Saturday, November 17, 2007

The borderline Anarchist.

The more I learn, the more of an anarchist I become. And I don't think I need to qualify that with "-capitalist" or "-socialist," as I think only one is representative of true back-to-nature anarchy.

Anyway, I've been thinking that in the future (post-singularity, when we're all either software entities on an information network or entirely comprised of nanoswarms) government as we know it won't exist. A new form of "market-government" (shout-out to Zhzi for the term) will emerge, where governments/constituencies will not be defined by their physical borders, but by their members. I haven't worked out many of the details, but I would think that being a "citizen" of a country would be much like being a member of a union, or any other club that charges fees in exchange for perks.

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Peter M. Eyre said...

Hopefully everyday we're helping to deconstruct the State apparatus and get to the "market-gov" you mention. However, does your term imply that a government would arise along a Nozickian path?

To touch on your differentiation (or lack thereof) of capitalist and socialist anarchists is that the former respect the choices made by others (even to form collectivist communes) as long as they do no harm to others while the latter seeks to force everyone to live a certain way, often going back to "nature" w/o the standard of living and technology of today.

An area w/o arbitrary political boundaries with user fees you mention is very much in line with Rothbard's advocacy of complete privatization.

If you haven't yet read it, you may want to check out this book: (if you want to check it out I could always bring it to Cato on Mon as I'm dropping by for the Coyne forum). Also, anything by Rothbard is awesome and accessible.

For content online, check out this site:


JPB said...

I think anarchy, as theorized, is fine.

But, in absence of law, might invariably makes right in real life anarchy. See Somalia, the mafia, or inner-city Baltimore.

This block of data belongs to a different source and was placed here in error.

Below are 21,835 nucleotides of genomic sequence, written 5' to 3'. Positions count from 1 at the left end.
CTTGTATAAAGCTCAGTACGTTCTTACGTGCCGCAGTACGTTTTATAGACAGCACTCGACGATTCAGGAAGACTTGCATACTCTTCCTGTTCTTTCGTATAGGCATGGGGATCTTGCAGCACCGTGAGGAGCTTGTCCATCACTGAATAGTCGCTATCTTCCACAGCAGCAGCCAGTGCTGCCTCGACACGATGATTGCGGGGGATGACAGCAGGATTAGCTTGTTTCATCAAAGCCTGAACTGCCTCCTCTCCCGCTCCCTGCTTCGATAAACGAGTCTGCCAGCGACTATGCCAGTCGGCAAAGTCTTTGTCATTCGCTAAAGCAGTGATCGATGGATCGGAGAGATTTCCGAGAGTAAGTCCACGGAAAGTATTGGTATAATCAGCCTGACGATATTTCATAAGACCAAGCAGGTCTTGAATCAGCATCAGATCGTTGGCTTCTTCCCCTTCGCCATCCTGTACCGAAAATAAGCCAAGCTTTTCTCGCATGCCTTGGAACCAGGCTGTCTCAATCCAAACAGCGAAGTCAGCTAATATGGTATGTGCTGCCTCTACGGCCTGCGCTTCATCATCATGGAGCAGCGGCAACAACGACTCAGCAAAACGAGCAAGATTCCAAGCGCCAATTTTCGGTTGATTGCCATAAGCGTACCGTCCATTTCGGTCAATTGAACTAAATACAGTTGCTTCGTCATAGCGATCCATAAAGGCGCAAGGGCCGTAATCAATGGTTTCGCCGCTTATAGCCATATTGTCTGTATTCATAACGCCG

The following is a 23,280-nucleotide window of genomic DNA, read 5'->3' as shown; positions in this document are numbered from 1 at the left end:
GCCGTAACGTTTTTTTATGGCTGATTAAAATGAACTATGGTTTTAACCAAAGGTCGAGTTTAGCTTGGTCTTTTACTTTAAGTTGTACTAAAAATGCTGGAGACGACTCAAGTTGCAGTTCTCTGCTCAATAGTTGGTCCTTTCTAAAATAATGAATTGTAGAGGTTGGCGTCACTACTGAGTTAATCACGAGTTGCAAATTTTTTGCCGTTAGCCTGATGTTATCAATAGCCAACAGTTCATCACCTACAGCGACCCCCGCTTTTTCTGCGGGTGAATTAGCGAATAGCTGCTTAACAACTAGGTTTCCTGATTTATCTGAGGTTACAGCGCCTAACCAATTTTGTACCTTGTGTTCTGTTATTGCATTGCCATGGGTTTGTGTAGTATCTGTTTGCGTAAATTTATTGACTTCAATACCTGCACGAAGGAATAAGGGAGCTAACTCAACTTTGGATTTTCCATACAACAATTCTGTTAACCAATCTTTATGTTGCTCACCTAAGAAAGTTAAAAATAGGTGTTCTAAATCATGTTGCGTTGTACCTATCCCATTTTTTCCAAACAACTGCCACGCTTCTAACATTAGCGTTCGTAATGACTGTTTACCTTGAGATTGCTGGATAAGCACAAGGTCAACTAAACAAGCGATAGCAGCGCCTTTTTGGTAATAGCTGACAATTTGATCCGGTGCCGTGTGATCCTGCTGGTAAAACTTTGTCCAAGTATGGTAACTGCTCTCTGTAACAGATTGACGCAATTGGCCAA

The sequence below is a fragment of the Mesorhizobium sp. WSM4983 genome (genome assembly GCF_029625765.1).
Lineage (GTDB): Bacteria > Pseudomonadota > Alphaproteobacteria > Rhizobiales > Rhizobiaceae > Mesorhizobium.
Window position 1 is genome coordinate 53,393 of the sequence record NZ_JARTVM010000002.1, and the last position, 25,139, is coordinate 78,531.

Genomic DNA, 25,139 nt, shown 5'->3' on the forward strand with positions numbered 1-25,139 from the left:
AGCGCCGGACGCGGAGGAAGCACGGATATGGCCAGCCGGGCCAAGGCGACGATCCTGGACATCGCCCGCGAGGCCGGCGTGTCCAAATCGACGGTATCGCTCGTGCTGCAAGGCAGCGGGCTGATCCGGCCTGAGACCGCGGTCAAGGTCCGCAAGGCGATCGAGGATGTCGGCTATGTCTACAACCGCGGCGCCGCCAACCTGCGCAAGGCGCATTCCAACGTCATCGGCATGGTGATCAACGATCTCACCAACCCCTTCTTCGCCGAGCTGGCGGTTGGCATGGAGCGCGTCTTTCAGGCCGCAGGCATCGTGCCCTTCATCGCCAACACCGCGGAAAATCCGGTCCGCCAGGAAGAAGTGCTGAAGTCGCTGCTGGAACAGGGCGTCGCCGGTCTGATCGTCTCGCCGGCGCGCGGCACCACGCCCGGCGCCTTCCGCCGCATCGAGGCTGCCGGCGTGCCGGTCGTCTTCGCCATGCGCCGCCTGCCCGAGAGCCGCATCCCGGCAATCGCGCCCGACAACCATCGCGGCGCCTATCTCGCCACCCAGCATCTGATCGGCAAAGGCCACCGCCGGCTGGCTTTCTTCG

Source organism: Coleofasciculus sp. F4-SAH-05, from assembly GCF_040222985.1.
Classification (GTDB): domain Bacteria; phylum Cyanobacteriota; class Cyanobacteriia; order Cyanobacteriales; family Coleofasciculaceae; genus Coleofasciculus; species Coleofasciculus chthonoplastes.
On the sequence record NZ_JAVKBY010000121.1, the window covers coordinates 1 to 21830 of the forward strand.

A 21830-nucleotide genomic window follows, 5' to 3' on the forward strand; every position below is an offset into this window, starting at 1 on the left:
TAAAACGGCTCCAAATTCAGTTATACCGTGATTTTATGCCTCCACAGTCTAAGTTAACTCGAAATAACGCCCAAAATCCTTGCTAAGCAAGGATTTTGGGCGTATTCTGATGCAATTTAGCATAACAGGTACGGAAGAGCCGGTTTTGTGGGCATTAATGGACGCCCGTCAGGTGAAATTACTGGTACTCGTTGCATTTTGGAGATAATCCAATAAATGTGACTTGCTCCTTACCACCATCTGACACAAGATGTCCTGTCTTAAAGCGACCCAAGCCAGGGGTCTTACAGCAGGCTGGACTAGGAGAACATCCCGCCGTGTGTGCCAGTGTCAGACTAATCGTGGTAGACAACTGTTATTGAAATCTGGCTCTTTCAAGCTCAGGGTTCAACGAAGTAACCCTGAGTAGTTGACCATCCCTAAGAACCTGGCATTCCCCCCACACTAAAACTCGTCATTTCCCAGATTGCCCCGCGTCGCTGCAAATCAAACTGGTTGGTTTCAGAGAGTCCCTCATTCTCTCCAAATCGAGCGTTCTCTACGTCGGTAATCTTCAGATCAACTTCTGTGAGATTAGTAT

Less state is good. No state is not.

Sapphire Eyes said...
This comment has been removed by the author.
Sapphire Eyes said...

Wow! 2 comments! Miso happy! (I deleted the above comment because I got JPB's initials wrong. Sorry!)

Pete - I'm a bad libertarian...I haven't read Nozick (yet-It's on my read-list). To me, anarcho-capitalism is redundant. Even in a wild-west anarchic environment, capitalism (or in simpler terms, "ownership and trade") is an inherent part of human psychology...does what I'm saying make sense? Our cave-man brains are not wired to be concerned for the "good of the many vs the good of the few." If the Geico cave men are available for comments, I'd love to hear their input. :)

JPB - 'ello! Good to see you cyber-side. Yes, I have to concede your point. I'm not sure I'd like to live in a Hobbesian jungle in absence of the state. However, I see the state as unstable, and unable to be stabilized. The state is a collection of individuals, who are not evolutionarily hard-wired to seek out the good of the many (their constituents). My intellectual love-affair with anarchy has little to do with real-world applicability and more about finding a system dynamics, finding an equilibrium point (if one exists).

I hope what I'm saying makes sense - I'm suffering one bastard of a cough/cold this weekend, and much of my previous writing experience has been technical/research writing, not philosophical/argumentative. But that's what this blog is all about - improving my ability to think and write coherently. I'd rather be challenged and shown to be wrong than waste my mental efforts on dead-ends. Thanks you guys for your comments, and please continue reading.

Anonymous said...

Pure Anarchy doesn't respect the right to private property while Anarcho-Capitalism does. So it's up to you to chose the path you believe in most. I'm an Anarcho-Capitalist, I believe in the right to private property.

Peter said...

Anarcho-capitalism is the way. ^^

It's not redundant. The state is not necessary for private property as the original anarchists thought. The term itself implies that it advocates private property without a state.